I just discovered some old scribblings from a book called Johnny Bunko, a pretty decent graphic novel type book about career advice which I read back in 2011:
There is no plan
Life isn't an algebra problem. You can make career decisions for two different types of reasons:
- Instrumental: because you think it's going to lead to something else regardless of whether you enjoy it or its worthwhile.
- Fundamental reasons - because you think it's inherently valuable regardless if what it may or may not lead to.
Instrumental reasons usually don't work. Things are too complicated, too unpredictable. ...The most successful people – not all of the time but most of the time – make decisions for fundamental reasons. They take a job or join a company because it will let them do interesting work in a cool place – even if they don’t know exactly where it will lead. They’re not fools [they don't just follow any whim], they’re enlightened pragmatists.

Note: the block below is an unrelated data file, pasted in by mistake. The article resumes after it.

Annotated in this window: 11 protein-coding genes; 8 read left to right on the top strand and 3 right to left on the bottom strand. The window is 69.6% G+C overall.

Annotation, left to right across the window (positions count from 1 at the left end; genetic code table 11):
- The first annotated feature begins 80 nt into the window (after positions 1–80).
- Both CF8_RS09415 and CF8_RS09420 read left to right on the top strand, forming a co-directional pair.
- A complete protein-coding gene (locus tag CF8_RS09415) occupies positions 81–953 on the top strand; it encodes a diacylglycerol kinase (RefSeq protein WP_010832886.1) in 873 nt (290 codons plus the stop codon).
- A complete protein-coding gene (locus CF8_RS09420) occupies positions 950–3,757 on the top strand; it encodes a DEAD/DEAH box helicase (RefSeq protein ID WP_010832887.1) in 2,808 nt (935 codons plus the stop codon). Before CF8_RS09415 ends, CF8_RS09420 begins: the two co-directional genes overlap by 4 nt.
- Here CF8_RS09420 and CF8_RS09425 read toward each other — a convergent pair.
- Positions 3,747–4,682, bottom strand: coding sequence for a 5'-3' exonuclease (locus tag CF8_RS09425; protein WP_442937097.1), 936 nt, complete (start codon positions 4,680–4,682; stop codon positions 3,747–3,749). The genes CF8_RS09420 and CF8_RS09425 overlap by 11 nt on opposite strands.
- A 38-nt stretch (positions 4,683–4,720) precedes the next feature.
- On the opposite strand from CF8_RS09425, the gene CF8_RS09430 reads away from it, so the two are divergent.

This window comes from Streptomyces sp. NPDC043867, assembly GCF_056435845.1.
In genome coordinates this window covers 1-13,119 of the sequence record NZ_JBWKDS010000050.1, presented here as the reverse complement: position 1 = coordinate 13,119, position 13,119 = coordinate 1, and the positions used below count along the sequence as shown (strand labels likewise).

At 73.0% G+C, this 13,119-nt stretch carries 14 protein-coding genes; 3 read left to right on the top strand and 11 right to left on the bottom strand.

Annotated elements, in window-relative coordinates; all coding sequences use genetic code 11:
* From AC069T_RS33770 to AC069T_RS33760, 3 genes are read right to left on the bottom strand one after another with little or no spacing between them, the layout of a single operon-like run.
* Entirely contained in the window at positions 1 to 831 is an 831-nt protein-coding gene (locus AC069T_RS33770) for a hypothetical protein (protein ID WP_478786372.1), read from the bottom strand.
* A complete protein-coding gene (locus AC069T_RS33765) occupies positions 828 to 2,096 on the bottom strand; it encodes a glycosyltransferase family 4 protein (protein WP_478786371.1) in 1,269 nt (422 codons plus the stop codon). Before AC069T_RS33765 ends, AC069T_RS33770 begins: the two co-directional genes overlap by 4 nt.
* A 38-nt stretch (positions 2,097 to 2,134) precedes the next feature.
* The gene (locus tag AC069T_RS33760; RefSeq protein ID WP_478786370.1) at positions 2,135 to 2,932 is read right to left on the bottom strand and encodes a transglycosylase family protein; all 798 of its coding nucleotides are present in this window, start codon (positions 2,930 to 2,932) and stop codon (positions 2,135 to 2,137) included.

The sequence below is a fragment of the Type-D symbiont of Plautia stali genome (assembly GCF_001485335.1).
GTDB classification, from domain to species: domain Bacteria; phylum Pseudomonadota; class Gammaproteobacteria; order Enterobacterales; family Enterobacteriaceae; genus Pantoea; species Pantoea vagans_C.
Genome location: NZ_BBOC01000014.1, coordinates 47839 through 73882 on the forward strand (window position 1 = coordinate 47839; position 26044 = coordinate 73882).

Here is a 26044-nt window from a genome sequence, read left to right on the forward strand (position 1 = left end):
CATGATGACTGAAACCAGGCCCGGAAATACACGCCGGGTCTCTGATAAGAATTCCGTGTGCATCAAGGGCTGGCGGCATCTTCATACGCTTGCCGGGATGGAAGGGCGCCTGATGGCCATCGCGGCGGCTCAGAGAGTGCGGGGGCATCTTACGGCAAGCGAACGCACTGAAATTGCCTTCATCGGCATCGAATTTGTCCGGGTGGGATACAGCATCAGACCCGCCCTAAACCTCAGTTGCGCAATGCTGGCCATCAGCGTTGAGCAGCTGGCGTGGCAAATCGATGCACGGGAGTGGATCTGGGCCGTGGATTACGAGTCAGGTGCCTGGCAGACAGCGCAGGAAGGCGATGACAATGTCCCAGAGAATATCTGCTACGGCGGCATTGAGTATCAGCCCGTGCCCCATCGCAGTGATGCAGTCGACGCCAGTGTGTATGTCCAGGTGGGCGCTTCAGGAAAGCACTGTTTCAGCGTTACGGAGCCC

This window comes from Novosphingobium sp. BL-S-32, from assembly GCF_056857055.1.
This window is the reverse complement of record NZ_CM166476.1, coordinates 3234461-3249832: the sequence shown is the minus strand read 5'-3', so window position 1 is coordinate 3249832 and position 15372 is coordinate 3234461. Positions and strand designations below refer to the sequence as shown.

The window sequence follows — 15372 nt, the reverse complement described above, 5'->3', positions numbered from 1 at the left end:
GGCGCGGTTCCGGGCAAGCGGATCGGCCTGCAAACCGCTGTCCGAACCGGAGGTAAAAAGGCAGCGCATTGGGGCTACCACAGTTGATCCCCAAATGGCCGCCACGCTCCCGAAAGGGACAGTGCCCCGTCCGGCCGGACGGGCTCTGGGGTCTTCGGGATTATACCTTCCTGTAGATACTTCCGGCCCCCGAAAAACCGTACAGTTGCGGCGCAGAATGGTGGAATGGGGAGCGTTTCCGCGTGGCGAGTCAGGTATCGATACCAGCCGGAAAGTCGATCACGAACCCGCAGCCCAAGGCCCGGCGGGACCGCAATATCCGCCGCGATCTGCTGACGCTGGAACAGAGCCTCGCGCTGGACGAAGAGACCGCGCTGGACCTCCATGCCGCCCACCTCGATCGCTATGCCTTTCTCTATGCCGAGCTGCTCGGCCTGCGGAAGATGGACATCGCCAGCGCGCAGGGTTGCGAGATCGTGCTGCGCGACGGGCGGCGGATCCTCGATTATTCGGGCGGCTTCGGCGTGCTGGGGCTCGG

Ask what activities create flow for you?
Stop worrying about your weaknesses and focus and start using your strengths.
Think strengths, not weaknesses.
You're here to serve, not to self-actualise....the most successful people improve their lives by improving others' lvies. That's where they focus their eneergy, talent and brainpower. > it's not about you.
Persistence trumps talent
Intrinsic motivation is important because you simply like doing the thing you do versus doing it purely for an external reward. The more intrinsic motivation you have, the more likely you are to persist and the more you persist, the more more likely you are to succeed.
Make excellent mistakes.
Get some exercise - there is nothing like a good run to clear the head.